Medicines for mothers-to-be: research during pregnancy
It takes an average of 27 years until a new medicine can be recommended for use by pregnant women. Why is that?
The safety of unborn babies has long been considered one of the most serious and controversial ethical issues when researching new medicines. Because of the unknown risks, pregnant women are very rarely included in clinical research studies, and women taking part in research are usually asked to avoid becoming pregnant.1 As a result, when a new medicine is approved, very little is known about its suitability for use during pregnancy.1,2
Information about use of new medicines in pregnancy is built up carefully, over many years, after the medicine becomes widely available. It takes an average of 27 years until a new medicine can be recommended for use by pregnant women.3 This means that women sometimes face a difficult choice between managing their health without the latest medicines, or taking a medicine when information about its use in pregnancy is limited.2,4,5
Why is it important to carry out research in pregnant women?
Like everyone else, pregnant women sometimes need to take medicines – they may be managing a long-term condition such as diabetes or epilepsy; treating an infection; or perhaps battling a life-threatening illness like cancer.6 They may also have medical needs related to their pregnancy, such as morning sickness. It is estimated that 6 out of every 10 women will need to take at least one prescription medicine during their pregnancy.7,8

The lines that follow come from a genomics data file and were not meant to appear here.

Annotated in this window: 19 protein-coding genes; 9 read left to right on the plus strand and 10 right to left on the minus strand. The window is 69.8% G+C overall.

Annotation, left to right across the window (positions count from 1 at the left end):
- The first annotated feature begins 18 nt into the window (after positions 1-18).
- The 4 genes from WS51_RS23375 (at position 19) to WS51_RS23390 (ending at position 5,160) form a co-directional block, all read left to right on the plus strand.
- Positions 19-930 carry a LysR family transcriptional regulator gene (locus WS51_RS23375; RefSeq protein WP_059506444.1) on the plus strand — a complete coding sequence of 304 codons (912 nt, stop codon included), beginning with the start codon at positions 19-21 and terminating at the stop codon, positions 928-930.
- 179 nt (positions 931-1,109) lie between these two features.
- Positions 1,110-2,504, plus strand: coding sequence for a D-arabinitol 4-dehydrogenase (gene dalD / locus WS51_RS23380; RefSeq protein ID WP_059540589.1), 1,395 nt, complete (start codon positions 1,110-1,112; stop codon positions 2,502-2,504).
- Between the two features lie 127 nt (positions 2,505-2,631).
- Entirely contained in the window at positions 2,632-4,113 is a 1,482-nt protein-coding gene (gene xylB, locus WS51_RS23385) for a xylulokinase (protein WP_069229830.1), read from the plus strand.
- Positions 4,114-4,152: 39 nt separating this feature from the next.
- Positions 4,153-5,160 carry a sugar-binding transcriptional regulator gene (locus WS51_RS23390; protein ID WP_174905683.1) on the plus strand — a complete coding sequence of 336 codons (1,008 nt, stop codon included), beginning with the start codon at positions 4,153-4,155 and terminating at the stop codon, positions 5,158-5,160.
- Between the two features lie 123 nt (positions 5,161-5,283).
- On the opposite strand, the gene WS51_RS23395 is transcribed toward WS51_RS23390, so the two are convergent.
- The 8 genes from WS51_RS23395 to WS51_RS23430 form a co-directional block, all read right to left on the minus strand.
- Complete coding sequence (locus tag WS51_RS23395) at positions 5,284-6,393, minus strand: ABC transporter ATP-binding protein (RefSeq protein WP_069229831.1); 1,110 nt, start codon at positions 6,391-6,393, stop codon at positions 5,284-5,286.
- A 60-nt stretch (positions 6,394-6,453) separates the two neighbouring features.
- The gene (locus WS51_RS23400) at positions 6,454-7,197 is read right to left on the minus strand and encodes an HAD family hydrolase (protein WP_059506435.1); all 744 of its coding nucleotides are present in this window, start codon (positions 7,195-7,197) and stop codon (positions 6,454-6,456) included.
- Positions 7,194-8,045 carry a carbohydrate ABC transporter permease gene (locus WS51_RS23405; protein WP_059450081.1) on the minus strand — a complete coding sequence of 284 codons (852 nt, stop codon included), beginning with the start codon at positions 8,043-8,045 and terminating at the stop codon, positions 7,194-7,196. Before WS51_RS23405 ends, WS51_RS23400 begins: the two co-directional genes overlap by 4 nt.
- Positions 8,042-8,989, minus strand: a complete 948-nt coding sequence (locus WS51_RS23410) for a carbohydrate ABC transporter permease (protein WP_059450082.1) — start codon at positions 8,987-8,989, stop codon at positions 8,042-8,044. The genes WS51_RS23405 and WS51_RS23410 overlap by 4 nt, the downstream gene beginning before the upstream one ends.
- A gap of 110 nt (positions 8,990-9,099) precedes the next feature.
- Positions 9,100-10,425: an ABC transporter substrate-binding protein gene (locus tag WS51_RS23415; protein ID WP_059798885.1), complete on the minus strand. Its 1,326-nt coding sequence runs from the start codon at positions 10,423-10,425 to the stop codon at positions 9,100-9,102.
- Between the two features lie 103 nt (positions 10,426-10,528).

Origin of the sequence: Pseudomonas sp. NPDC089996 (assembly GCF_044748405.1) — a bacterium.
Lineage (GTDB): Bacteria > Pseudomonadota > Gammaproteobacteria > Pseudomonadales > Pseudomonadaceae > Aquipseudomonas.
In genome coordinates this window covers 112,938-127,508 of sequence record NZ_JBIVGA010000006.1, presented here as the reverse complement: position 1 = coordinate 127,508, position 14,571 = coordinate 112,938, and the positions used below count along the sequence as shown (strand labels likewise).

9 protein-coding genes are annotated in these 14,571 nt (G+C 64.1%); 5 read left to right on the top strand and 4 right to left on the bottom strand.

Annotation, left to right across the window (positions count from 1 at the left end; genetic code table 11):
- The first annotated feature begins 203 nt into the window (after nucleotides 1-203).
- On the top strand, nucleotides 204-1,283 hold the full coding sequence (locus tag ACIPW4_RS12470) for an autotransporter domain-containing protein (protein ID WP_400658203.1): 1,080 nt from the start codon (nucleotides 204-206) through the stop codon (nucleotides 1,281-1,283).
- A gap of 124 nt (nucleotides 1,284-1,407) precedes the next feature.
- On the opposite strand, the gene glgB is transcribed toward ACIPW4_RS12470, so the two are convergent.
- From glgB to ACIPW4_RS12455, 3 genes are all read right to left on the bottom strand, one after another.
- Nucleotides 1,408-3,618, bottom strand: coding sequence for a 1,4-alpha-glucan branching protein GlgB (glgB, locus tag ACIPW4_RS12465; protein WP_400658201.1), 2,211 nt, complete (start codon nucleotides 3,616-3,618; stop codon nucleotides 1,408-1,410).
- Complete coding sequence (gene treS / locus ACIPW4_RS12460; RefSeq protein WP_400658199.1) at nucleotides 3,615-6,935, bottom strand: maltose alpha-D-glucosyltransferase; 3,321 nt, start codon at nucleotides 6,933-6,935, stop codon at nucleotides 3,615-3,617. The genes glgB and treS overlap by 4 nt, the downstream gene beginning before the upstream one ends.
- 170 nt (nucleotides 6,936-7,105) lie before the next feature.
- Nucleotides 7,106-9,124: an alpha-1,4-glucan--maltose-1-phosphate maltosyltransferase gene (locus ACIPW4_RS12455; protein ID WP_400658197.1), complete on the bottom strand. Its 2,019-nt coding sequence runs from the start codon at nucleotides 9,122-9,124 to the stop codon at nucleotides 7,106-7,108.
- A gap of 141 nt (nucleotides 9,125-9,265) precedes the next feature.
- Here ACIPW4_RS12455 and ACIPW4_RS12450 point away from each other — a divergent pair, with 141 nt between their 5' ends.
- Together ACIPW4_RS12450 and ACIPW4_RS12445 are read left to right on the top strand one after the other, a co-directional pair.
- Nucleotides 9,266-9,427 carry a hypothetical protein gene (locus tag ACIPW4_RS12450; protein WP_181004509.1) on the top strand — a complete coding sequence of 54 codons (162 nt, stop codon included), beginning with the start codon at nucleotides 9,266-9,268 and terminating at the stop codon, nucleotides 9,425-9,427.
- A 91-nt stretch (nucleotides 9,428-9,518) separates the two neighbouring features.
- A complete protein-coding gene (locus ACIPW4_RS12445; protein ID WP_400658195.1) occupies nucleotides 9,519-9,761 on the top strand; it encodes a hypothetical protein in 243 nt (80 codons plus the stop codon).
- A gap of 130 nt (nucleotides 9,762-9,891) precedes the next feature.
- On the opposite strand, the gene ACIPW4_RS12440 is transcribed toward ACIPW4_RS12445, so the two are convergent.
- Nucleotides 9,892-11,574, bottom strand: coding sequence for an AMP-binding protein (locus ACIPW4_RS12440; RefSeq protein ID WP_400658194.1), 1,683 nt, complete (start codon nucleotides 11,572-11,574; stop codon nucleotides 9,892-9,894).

A pregnant woman who takes a medicine needs to consider its possible effects on her unborn child. The mother’s blood and the baby’s blood are connected through the placenta and some (but not all) medicines that the mother takes can pass into the baby’s blood. There is a risk that certain medicines that are harmless to adults can affect the health or development of an unborn baby – sometimes irreversibly.9 For this reason, everyone involved in a clinical study – the research team, the participants and the committees that approve the study – are a lot more cautious than usual.
Clinical research in pregnant women will allow doctors and patients to make better decisions about the use of medication during pregnancy.
The other consideration is the potential effect of a medicine on the pregnant woman herself. Women’s bodies also change during pregnancy: they have extra fluid in their blood (an additional 30-50%), their hearts beat faster and more strongly, their kidneys work harder, and their stomach releases food more slowly. All of these things mean that pregnant women process medicines in a different way from other adults.9,10 Because for many drugs there haven’t been any or not enough clinical studies in pregnancy, the usual advice for pregnant women is to check with their pharmacist, midwife or doctor before taking any new medicine. If there is only limited information about its use during pregnancy, the woman and her doctor will need to weigh up any available evidence and decide what is right for her. Women who are managing a long-term health problem are advised to discuss their treatment with a specialist ideally before they try to conceive but at least as soon as they find out they are pregnant.11,12